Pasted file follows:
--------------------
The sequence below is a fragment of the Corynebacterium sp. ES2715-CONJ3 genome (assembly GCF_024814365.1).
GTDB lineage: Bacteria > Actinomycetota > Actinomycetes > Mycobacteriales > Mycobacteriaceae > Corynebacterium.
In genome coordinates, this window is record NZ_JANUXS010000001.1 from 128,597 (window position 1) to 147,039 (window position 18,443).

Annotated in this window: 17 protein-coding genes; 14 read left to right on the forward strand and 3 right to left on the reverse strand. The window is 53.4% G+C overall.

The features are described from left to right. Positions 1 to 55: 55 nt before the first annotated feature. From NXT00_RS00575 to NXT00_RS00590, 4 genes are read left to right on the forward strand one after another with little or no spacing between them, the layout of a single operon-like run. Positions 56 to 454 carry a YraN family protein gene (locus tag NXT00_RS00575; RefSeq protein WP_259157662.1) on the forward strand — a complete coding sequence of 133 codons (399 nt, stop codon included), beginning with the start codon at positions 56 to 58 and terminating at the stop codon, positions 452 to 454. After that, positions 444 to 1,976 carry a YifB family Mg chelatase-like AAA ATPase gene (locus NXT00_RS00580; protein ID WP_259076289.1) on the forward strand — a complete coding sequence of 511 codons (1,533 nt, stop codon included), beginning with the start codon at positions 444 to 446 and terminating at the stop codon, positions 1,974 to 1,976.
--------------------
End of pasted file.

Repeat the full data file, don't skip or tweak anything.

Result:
The sequence below is a fragment of the Corynebacterium sp. ES2715-CONJ3 genome (assembly GCF_024814365.1).
GTDB lineage: Bacteria > Actinomycetota > Actinomycetes > Mycobacteriales > Mycobacteriaceae > Corynebacterium.
In genome coordinates, this window is record NZ_JANUXS010000001.1 from 128,597 (window position 1) to 147,039 (window position 18,443).

Annotated in this window: 17 protein-coding genes; 14 read left to right on the forward strand and 3 right to left on the reverse strand. The window is 53.4% G+C overall.

The features are described from left to right. Positions 1 to 55: 55 nt before the first annotated feature. From NXT00_RS00575 to NXT00_RS00590, 4 genes are read left to right on the forward strand one after another with little or no spacing between them, the layout of a single operon-like run. Positions 56 to 454 carry a YraN family protein gene (locus tag NXT00_RS00575; RefSeq protein WP_259157662.1) on the forward strand — a complete coding sequence of 133 codons (399 nt, stop codon included), beginning with the start codon at positions 56 to 58 and terminating at the stop codon, positions 452 to 454. After that, positions 444 to 1,976 carry a YifB family Mg chelatase-like AAA ATPase gene (locus NXT00_RS00580; protein ID WP_259076289.1) on the forward strand — a complete coding sequence of 511 codons (1,533 nt, stop codon included), beginning with the start codon at positions 444 to 446 and terminating at the stop codon, positions 1,974 to 1,976.